Hi friends! This is Meredith. Thanksgiving is my favorite holiday of the year. This year, I want to encourage you to source your holiday meal from local farms and to really dive into what it means to buy from local farmers.
Wendell Berry said "Eating is an agricultural act." When you consume food, you are participating in the agricultural system. The choices you make can either support healthy practices and the local economy, or large scale farming, multinational corporations and environmental degradation.
We are offering two turkey choices and I want to give a description of each so you understand what you are buying.
Regional non-gmo turkeys from Lancaster Coop (120 miles from Hamilton): These turkeys are raised on pasture and fed non-GMO certified grain. They obtain nutrients from grazing on pasture and eating grain. They live in coops that provide shelter while also allowing free access to pasture. $5.50/lb
Local turkeys from Day Spring Farm in Middleburg (7.5 miles from Hamilton):
These turkeys are fed certified organic grain and raised and processed on a local farm by hand. They live in moveable coops with full access to pasture.
(Turkeys from the Lancaster Farm Fresh Co-Op)
The majority of turkeys (including locally grown) are ordered from hatcheries as day-old poults. The poults can cost up to $11/each depending on volume. Production turkeys (and chickens) have been bred to grow efficiently and to put on more breast meat than dark meat. These genetics cost money.
While the turkeys are young, they are very vulnerable to predation, temperature changes, and disease so the farmer may end up with considerable loss. While they are growing, they consume considerable amounts of grain. Organic or non-GMO grain can be up to twice as expensive as conventionally grown grain. Labor is extensive as the turkeys need to have their food and water refreshed twice a day and may need to be moved to fresh pasture. They also take longer to grow than chickens (roughly 4 month versus 8-10 weeks for chickens). The final step is processing. This can be done on-farm by the farmer or at a USDA certified processing plant. There are very few small scale processing plants in our area so most locally grown birds are processed on-farm. This is a positive as it reduces stress on the birds during traveling time. After the birds are butchered, they are wrapped and chilled in refrigerators.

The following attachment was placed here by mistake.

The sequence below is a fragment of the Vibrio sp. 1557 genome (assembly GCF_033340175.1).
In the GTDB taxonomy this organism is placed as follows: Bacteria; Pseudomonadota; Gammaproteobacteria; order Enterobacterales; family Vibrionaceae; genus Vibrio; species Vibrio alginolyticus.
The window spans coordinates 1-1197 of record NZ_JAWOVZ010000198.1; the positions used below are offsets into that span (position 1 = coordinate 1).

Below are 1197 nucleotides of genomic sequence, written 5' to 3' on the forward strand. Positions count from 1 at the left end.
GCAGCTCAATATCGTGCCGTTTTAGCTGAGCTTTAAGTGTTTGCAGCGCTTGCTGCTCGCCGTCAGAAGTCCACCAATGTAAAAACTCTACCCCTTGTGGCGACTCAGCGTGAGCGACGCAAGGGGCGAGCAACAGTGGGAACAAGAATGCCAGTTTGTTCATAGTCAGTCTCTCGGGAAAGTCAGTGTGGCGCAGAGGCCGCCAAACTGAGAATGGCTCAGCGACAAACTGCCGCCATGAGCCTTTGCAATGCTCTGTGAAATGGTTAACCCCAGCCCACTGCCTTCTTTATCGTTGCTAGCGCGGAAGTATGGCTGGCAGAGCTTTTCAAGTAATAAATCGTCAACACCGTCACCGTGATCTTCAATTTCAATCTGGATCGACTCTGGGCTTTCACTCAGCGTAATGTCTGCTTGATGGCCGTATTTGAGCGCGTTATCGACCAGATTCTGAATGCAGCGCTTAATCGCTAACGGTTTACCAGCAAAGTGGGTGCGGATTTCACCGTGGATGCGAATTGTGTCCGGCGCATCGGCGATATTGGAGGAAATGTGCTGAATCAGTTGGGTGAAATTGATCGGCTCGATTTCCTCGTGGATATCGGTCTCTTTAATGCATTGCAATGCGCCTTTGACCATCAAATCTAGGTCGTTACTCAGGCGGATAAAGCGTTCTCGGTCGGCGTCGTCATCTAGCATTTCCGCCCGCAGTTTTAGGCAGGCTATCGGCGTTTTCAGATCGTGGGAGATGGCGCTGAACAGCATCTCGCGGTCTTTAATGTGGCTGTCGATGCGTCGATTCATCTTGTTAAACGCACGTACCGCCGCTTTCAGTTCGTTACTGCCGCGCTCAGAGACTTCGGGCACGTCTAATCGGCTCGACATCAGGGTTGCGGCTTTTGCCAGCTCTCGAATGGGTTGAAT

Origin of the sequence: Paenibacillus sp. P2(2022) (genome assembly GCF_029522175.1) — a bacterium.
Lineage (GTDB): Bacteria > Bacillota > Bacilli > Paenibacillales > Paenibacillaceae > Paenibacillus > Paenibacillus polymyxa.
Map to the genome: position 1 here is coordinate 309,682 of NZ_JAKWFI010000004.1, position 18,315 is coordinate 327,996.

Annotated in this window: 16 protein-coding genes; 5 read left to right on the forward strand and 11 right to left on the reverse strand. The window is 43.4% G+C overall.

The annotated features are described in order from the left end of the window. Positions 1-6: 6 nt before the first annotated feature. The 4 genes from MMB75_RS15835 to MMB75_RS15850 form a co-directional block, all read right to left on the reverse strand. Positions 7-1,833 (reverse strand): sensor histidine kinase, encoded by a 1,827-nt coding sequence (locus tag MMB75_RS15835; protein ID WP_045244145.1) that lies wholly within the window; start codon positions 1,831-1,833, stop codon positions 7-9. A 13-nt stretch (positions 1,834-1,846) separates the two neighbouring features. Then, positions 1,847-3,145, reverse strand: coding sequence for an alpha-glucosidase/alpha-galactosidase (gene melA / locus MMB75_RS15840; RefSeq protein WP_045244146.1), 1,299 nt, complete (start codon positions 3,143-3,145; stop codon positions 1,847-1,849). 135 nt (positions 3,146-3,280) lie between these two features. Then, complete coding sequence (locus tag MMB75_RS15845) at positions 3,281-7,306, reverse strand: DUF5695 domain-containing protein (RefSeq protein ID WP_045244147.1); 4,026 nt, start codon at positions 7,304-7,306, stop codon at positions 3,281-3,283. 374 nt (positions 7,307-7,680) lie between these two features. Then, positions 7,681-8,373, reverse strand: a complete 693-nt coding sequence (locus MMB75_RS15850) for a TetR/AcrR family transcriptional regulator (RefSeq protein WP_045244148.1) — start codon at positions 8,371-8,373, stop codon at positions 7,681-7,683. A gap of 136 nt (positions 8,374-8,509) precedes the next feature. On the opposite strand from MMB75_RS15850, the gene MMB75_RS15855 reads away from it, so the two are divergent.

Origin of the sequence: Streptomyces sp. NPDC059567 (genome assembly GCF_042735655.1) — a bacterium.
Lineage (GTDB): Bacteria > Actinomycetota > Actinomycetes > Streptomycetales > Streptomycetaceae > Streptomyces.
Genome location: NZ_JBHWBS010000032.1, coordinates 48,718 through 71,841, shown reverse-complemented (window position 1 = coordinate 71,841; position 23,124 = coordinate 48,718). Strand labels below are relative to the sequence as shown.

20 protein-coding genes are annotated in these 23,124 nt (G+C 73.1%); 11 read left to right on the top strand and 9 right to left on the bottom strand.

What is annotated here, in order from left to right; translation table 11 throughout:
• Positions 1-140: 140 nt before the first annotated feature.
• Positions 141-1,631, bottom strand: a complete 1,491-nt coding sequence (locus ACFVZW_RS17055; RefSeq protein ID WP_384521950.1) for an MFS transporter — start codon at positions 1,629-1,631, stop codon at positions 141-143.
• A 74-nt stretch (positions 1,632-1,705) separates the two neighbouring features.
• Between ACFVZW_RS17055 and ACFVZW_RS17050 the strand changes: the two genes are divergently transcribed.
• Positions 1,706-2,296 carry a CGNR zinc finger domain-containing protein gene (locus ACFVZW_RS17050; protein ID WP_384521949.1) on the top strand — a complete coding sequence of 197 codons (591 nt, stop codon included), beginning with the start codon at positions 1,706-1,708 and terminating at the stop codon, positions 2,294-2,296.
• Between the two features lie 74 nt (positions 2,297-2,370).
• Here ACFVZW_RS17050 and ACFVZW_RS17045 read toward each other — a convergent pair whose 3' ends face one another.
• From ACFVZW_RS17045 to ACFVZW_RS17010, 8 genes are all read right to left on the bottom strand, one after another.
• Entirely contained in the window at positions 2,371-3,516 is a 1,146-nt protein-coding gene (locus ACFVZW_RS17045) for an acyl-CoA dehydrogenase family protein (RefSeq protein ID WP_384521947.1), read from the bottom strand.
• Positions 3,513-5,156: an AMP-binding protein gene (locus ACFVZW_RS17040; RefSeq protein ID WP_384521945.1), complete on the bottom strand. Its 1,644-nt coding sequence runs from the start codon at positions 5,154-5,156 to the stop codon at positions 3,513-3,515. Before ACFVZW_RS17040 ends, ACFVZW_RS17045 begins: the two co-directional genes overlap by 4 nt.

(Turkeys from Day Spring Farm in Middleburg)
How does this differ from conventionally raised turkeys?
If you buy a turkey from the grocery store with no special designations, it most likely lived it's entire life inside a barn. The barns are climate controlled because the birds generate a significant amount of heat. The lights are dimmed to keep the birds calm. They have free access to food and water at all times to encourage the fastest growth rate. The first time they see sunlight or feel a breeze on them is when they leave the barn to be transported to the processing plant. By controlling all the variables in the system (feed, climate, predation), the farmers (or more accurately, corporations) can minimize loss and keep prices low. A very small percentage of the profit actually ends up in the farmer's hand.
Beyond the raising of the animals, there are also the economic considerations. When you buy locally, your money remains in the local economy.
Please let us know if you have any more questions! We'd love to answer them.
We're currently taking deposits for holiday turkeys, call the shop or stop by to make your reservation soon!